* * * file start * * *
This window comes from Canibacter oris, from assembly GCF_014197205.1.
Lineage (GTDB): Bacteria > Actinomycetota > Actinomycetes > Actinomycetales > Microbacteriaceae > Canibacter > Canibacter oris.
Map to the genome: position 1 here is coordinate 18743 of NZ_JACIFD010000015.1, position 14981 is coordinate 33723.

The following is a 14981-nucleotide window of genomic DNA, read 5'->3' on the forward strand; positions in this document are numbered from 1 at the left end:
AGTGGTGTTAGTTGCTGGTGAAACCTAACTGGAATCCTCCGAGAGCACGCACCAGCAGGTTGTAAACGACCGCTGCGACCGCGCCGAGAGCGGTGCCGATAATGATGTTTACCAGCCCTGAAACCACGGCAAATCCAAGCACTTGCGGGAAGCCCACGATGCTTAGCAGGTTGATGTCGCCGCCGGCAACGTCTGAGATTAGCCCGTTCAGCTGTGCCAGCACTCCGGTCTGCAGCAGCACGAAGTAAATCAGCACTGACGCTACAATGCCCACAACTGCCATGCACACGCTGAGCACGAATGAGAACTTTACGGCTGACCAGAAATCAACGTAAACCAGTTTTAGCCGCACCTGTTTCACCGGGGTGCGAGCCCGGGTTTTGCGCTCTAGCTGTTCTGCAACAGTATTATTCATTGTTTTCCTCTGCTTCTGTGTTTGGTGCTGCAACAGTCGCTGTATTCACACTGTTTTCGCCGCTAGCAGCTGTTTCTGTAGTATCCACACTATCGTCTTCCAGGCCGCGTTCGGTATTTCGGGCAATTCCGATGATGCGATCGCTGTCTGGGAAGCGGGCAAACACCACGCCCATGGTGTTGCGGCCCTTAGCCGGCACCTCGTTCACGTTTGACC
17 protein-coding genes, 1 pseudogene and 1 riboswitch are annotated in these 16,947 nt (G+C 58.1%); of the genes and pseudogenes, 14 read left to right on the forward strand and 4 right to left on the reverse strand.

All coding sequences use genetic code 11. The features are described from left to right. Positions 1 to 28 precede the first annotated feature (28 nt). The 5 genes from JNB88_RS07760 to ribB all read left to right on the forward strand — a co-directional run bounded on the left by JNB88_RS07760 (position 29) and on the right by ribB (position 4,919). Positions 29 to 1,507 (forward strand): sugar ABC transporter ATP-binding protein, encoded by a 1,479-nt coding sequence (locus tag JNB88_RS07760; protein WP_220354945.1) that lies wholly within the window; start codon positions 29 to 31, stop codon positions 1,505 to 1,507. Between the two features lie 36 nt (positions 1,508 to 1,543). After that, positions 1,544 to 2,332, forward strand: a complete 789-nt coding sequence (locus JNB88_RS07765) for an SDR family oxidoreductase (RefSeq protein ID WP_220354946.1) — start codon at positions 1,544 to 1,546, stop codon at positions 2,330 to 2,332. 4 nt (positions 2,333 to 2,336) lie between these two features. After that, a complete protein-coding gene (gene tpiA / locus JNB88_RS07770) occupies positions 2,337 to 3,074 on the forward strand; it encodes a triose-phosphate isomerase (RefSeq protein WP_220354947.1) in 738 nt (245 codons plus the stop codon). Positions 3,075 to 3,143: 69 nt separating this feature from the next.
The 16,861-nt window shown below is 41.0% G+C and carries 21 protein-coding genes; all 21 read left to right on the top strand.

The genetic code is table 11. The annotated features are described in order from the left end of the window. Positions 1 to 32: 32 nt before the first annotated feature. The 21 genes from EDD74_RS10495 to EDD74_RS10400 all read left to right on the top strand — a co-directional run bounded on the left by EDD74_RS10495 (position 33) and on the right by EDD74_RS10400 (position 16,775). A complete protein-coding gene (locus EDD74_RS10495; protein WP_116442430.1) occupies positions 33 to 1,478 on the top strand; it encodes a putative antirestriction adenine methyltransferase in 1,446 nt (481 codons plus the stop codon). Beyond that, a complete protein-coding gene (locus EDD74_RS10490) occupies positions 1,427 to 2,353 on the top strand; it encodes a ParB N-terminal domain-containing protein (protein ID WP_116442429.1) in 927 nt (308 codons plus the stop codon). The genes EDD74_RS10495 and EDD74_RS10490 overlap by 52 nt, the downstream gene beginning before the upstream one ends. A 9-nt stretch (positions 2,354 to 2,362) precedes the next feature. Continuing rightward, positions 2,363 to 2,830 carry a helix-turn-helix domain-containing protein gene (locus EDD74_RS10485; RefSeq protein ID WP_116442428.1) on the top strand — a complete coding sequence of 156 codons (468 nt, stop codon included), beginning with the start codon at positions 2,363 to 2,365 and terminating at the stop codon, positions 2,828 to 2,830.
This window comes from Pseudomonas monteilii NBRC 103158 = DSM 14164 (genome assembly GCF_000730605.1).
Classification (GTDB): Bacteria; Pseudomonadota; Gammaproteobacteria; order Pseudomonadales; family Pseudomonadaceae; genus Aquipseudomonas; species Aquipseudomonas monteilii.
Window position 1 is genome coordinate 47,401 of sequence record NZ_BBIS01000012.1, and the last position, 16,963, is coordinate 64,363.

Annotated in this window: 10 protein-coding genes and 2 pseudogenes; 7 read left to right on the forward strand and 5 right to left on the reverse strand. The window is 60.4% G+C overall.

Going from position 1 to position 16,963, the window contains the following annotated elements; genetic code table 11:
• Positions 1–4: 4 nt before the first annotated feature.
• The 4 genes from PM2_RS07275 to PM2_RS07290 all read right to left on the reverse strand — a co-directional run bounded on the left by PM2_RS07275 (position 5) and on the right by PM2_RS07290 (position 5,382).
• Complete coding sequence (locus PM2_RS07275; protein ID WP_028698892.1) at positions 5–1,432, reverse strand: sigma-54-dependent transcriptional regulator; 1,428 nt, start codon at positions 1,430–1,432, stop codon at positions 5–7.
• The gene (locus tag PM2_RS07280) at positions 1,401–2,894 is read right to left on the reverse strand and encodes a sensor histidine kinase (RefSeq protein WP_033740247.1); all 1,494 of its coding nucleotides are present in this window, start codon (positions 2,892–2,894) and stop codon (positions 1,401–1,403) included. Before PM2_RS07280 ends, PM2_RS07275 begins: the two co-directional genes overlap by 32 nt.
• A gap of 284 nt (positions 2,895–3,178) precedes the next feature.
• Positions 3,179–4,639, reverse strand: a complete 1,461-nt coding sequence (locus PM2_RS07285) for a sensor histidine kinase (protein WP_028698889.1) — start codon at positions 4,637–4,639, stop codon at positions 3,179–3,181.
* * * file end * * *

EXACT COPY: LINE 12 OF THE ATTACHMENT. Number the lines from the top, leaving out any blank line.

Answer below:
Window position 1 is genome coordinate 47,401 of sequence record NZ_BBIS01000012.1, and the last position, 16,963, is coordinate 64,363.